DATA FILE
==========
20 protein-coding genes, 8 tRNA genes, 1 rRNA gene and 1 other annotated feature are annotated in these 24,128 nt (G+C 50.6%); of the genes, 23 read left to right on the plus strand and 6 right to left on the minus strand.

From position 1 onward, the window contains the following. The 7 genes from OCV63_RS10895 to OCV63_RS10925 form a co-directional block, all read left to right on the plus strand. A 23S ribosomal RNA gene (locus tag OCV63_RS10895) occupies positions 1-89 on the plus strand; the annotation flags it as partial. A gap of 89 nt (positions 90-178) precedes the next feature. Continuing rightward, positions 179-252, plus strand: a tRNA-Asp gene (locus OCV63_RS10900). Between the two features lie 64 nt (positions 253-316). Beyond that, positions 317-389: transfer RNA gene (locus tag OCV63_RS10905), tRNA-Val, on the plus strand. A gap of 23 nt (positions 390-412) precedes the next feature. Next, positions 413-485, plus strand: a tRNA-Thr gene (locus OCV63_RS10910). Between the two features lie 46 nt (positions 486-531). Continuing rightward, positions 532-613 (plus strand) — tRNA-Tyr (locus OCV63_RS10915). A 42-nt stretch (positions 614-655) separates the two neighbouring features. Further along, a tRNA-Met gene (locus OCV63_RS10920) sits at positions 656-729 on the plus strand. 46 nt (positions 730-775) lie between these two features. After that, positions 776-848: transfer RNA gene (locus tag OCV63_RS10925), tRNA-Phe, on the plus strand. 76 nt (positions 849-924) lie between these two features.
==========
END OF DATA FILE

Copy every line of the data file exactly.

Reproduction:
20 protein-coding genes, 8 tRNA genes, 1 rRNA gene and 1 other annotated feature are annotated in these 24,128 nt (G+C 50.6%); of the genes, 23 read left to right on the plus strand and 6 right to left on the minus strand.

From position 1 onward, the window contains the following. The 7 genes from OCV63_RS10895 to OCV63_RS10925 form a co-directional block, all read left to right on the plus strand. A 23S ribosomal RNA gene (locus tag OCV63_RS10895) occupies positions 1-89 on the plus strand; the annotation flags it as partial. A gap of 89 nt (positions 90-178) precedes the next feature. Continuing rightward, positions 179-252, plus strand: a tRNA-Asp gene (locus OCV63_RS10900). Between the two features lie 64 nt (positions 253-316). Beyond that, positions 317-389: transfer RNA gene (locus tag OCV63_RS10905), tRNA-Val, on the plus strand. A gap of 23 nt (positions 390-412) precedes the next feature. Next, positions 413-485, plus strand: a tRNA-Thr gene (locus OCV63_RS10910). Between the two features lie 46 nt (positions 486-531). Continuing rightward, positions 532-613 (plus strand) — tRNA-Tyr (locus OCV63_RS10915). A 42-nt stretch (positions 614-655) separates the two neighbouring features. Further along, a tRNA-Met gene (locus OCV63_RS10920) sits at positions 656-729 on the plus strand. 46 nt (positions 730-775) lie between these two features. After that, positions 776-848: transfer RNA gene (locus tag OCV63_RS10925), tRNA-Phe, on the plus strand. 76 nt (positions 849-924) lie between these two features.